Virus Entry and Its Inhibition by Antibodies: Studies to Aid the Development and Evaluation of Vaccines that Protect against Viral Infectious Diseases
Carol D. Weiss, M.D., Ph.D.
Office of Vaccines Research and Review
Division of Viral Products
Laboratory of Immunoregulation
Dr. Weiss is Chief of the Lab of Immunoregulation in the Division of Viral Products, in the Office of Vaccines Research and Review, Center for Biologics Evaluation and Research, at the U.S. Food and Drug Administration. Her review portfolio includes vaccines to protect against HIV, influenza, and coronaviruses. Her research program focuses on basic and applied research relating to how viruses enter cells, how antibodies block this process, and the qualities of vaccines needed to induce neutralizing antibodies that protect against viral diseases and infections. She is board-certified in Internal Medicine and received her M.D. from the University of Chicago and Ph.D. from the University of California, San Francisco.
All currently licensed vaccines cause the immune system to produce antibodies that help fight off infection and prevent disease. The quality and quantity of these antibodies can directly affect the degree of protection. Therefore, antibodies often serve as a "marker" for the effectiveness of vaccines, and antibody assessments are used to evaluate new vaccines. Protective antibodies are only produced, however, when the immune system sees viral proteins (antigens) in the right forms.
Information about the quality and quantity of antibodies that block (neutralize) virus entry into cells, as well as quality and quantity of viral antigens in vaccines that affect production of such protective antibodies, contributes to a scientific basis for developing and evaluating new vaccines that protect against diseases caused by viruses. Our research program uses cells in culture, animal models, and clinical serum samples to investigate the following dimensions of viral infections and immune responses to them:
- How the proteins on the surface of viruses, including human immunodeficiency virus (HIV), influenza, and coronaviruses, allow the viruses to infect cells;
- How antibodies to these viral surface proteins, which are produced in response to either infection or vaccines, interfere with virus infection and thus protect against disease;
- How different forms of these viral proteins affect production of protective antibodies; and
- What level (titer) of antibodies (if any) correlate with protection in clinical studies and animal models.
Undertaking this research gives CBER regulators the knowledge, skills, and expertise to assure technical competency for:
- Evaluating data used to support approval of vaccines that protect against diseases caused by viruses;
- Advising vaccine stakeholders on aspects of vaccine manufacture and development; and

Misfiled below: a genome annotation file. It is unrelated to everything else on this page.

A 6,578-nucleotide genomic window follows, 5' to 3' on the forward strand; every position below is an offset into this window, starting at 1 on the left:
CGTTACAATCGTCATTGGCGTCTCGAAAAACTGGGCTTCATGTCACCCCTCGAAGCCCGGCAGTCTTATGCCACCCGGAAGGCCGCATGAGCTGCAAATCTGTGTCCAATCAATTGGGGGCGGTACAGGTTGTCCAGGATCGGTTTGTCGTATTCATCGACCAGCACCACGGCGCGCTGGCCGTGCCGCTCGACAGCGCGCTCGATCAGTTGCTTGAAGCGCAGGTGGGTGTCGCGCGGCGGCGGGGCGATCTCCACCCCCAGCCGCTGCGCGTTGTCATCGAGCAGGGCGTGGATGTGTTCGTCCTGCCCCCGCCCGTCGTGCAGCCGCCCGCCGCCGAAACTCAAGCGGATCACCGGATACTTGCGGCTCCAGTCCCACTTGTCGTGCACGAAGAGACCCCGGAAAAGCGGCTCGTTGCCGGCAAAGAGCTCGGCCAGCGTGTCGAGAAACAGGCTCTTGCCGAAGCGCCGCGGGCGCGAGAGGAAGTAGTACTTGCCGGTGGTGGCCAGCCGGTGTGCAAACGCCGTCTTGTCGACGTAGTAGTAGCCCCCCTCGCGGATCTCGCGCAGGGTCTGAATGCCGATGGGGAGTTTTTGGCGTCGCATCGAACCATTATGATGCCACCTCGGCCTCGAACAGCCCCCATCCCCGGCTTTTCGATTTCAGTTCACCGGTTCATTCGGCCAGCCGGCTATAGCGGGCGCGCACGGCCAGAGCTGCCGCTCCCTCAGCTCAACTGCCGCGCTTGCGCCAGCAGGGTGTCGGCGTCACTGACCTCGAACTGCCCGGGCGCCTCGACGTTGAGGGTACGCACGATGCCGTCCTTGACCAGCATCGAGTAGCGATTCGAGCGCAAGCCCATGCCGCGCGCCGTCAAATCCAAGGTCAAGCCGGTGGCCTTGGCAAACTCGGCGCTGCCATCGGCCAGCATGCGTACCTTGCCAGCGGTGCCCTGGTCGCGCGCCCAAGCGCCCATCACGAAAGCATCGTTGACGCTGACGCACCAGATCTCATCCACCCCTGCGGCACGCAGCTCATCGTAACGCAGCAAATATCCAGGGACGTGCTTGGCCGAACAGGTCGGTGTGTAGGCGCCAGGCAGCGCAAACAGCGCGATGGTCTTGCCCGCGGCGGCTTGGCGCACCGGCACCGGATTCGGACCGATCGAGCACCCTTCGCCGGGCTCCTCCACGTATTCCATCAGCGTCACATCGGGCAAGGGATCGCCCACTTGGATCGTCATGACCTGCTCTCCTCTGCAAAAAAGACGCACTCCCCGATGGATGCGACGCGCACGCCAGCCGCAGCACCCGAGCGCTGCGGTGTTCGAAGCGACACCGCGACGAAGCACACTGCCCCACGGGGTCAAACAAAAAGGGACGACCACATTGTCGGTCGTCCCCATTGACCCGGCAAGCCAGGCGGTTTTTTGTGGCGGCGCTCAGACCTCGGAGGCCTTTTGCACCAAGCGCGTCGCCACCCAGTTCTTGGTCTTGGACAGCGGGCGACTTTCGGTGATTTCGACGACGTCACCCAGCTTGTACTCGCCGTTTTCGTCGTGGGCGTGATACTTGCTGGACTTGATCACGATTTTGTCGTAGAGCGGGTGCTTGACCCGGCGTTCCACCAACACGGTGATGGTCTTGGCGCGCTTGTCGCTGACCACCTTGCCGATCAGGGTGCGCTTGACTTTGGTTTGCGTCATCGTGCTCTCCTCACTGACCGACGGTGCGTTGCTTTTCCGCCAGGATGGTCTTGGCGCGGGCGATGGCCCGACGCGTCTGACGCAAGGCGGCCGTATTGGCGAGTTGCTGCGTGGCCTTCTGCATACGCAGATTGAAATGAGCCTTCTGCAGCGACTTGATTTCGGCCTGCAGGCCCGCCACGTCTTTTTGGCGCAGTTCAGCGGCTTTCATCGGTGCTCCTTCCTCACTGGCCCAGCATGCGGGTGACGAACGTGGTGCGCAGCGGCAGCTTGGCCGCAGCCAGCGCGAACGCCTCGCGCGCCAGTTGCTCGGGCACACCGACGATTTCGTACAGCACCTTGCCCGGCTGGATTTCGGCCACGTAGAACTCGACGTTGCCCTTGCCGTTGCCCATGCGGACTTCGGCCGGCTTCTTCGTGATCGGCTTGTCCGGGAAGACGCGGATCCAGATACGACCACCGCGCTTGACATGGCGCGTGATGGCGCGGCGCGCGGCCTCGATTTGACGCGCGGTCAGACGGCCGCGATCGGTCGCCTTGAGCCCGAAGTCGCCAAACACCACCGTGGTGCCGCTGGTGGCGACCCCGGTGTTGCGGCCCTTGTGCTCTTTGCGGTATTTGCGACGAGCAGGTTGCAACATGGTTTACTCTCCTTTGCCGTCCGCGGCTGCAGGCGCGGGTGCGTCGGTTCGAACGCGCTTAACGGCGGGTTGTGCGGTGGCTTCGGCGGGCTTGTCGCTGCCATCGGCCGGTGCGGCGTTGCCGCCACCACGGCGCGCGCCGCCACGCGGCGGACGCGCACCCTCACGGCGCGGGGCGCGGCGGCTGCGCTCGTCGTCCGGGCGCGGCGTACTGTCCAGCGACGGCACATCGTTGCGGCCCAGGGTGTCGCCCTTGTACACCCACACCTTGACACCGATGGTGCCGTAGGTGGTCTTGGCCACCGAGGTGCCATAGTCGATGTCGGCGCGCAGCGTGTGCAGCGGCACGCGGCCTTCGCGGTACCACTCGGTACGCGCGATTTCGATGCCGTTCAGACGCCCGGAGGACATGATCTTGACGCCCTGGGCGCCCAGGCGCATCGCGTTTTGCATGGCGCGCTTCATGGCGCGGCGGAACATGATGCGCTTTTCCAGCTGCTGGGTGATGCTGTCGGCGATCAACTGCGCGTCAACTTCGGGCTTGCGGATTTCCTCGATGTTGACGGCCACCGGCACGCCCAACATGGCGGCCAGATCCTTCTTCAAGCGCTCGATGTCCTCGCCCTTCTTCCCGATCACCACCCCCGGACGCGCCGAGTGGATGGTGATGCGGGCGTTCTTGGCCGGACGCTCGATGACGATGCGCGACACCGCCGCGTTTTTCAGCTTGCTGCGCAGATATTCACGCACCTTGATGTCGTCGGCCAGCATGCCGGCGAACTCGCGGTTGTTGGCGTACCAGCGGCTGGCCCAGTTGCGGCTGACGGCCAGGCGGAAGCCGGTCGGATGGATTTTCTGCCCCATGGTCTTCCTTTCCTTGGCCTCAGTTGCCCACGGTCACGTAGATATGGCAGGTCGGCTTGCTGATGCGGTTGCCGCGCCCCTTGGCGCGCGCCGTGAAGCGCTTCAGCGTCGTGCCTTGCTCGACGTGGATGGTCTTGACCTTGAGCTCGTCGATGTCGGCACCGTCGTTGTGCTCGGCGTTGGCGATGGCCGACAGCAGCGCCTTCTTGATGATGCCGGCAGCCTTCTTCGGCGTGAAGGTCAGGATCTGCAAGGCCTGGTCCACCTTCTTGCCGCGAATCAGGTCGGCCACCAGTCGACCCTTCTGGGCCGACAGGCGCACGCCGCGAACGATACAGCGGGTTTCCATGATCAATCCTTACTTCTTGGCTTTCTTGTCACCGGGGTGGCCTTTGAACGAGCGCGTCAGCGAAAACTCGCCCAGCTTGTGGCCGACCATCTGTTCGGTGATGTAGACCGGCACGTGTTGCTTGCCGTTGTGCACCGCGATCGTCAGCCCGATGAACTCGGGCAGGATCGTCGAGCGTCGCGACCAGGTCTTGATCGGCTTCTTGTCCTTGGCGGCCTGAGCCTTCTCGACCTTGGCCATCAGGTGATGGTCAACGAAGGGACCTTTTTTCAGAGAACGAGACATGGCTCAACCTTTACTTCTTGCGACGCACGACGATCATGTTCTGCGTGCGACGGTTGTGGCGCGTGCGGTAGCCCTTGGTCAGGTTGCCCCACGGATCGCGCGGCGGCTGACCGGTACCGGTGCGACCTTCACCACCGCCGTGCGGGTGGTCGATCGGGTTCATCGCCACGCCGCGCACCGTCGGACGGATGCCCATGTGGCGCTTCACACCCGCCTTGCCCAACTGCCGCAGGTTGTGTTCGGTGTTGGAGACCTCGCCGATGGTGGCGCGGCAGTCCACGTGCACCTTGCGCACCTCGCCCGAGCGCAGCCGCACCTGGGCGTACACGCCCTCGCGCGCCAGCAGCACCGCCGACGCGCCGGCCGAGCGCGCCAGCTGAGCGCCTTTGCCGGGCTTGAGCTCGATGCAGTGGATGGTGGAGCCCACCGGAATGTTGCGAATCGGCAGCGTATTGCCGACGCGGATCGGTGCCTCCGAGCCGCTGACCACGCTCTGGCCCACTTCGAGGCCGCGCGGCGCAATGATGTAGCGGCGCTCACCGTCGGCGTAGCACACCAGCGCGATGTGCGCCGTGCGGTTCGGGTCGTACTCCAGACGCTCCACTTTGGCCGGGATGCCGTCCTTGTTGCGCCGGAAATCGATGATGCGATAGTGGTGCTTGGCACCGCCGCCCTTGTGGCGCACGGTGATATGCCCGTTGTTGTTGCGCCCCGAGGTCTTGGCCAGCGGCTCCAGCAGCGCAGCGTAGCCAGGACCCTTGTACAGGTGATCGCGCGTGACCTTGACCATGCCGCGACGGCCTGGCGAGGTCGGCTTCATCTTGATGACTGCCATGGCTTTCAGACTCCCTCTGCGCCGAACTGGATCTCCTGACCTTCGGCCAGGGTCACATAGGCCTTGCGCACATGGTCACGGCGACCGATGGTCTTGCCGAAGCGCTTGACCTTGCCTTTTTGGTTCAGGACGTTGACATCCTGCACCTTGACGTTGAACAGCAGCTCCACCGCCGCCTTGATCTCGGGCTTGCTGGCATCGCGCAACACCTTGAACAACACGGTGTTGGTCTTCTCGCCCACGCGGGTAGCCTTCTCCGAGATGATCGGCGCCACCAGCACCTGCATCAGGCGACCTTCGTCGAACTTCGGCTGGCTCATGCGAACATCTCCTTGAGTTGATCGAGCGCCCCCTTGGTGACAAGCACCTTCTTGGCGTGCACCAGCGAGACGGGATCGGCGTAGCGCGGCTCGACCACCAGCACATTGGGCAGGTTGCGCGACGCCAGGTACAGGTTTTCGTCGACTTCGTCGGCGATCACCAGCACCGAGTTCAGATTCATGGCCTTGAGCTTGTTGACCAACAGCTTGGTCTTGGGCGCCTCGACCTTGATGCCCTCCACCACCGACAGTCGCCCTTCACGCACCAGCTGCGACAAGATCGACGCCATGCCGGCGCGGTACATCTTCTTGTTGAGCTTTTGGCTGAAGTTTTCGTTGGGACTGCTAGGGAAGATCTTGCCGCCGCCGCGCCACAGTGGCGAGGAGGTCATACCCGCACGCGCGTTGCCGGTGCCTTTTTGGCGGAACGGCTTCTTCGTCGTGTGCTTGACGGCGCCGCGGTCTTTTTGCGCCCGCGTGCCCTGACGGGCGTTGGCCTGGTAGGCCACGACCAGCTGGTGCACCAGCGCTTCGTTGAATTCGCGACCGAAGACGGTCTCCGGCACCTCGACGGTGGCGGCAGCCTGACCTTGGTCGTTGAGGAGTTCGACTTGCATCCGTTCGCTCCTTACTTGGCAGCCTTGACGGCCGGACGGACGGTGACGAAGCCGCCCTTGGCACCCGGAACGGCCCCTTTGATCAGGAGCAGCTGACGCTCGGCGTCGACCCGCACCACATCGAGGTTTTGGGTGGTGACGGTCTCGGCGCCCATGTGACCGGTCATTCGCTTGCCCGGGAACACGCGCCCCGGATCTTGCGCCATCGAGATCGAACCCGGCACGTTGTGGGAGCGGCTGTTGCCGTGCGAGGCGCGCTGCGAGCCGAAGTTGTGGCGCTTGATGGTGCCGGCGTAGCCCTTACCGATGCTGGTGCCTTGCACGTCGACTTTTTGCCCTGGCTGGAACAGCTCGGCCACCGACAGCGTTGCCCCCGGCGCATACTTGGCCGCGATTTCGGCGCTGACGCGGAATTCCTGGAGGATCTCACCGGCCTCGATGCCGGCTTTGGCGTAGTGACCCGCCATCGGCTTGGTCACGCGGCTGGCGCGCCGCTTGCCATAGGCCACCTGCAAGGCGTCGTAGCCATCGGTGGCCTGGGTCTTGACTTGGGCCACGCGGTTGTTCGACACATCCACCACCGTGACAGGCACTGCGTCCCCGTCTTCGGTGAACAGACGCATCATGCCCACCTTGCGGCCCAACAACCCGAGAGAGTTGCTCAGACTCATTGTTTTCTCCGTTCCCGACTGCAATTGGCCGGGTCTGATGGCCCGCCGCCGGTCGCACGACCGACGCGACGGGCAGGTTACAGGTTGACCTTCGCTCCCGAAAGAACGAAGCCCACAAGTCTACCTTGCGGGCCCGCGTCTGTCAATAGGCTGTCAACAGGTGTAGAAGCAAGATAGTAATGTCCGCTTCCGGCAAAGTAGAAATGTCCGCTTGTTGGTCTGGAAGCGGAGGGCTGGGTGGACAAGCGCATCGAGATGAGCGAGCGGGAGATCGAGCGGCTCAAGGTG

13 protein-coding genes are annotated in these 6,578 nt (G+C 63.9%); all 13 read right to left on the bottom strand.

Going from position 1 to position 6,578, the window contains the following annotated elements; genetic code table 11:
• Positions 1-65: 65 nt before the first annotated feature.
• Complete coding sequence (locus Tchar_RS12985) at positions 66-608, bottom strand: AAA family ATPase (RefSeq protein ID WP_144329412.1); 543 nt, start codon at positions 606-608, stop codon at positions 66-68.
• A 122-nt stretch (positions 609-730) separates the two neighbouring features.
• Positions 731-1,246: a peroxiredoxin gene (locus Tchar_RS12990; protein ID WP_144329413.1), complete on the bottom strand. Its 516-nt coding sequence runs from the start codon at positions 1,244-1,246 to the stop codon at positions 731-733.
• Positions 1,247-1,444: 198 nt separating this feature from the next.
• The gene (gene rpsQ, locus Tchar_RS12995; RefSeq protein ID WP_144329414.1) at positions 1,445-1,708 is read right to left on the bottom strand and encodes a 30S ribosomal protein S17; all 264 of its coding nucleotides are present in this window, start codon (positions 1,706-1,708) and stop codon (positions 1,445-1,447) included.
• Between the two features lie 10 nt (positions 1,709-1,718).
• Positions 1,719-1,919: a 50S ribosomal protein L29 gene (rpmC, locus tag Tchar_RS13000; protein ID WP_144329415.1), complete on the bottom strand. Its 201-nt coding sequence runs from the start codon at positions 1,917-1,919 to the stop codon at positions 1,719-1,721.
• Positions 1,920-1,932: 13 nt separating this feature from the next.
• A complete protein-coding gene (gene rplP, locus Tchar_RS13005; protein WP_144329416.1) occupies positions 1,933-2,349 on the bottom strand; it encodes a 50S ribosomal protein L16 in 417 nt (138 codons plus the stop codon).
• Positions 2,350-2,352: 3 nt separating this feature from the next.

- Contributing to the foundation of knowledge that supports the development of new, safe and effective vaccines that protect against illnesses caused by viruses.
We are studying how viruses initiate infection and how antibodies protect against infection and disease. Proteins on the surface of enveloped viruses allow viruses to attach to and fuse with cells to initiate infection. Antibodies produced by the immune system after vaccination or infection can bind to viral surface proteins and prevent virus attachment to or fusion with cells, but many viruses quickly mutate to evade neutralization by antibodies. Identifying vulnerable neutralizing sites on viral proteins that cannot readily tolerate mutations and designing vaccines that can elicit broadly potent antibodies to those sites remain important public health goals.
Our research aims to elucidate molecular details of how the envelope proteins of HIV, influenza, and coronaviruses catalyze virus entry and how antibodies neutralize these viruses. This work involves dissecting steps in the viral entry process and the associated structural changes in the envelope proteins that expose conserved sites that are vulnerable to neutralization by broadly potent antibodies. This work helps us evaluate whether viral proteins in vaccines (antigens) have the right form and structure for eliciting antibodies that can neutralize the many strains of a virus.
We use several strategies, including genetics and molecular biology, to identify amino acids and regions of the envelope proteins that are critical for virus entry and neutralization. We are studying (1) mutations that allow a virus to evade neutralization by antibodies or virus entry inhibitors and (2) how those mutations affect virus entry. This information is used to design and evaluate vaccine antigens and immunization strategies in animal models to further help us understand how 1) the protein structure that is recognized by the immune system (antigenicity) and 2) immunization regimens influence the elicitation of neutralizing antibodies (immunogenicity). Antibodies generated in these studies are further used by us and others to evaluate the structure and stability of vaccine antigens. These antibodies also serve as reagents for developing new measures of vaccine potency.
Methods and concepts currently being pursued to develop vaccines that can elicit neutralizing antibodies capable of providing protection against diverse strains of virus are similar. For influenza, however, developing new universal vaccines that protect against many strains of influenza is further complicated by a host's prior immunity to influenza. Immunity to past influenza strains can affect the induction of antibodies to new strains. Therefore, we are also studying how past influenza infections and vaccinations influence induction of new influenza antibodies and the effectiveness of new seasonal influenza vaccines. This work involves analyses of serum samples from clinical vaccine trials and experimental vaccines in animal models.
ORCID ID 0000-0002-9965-1289
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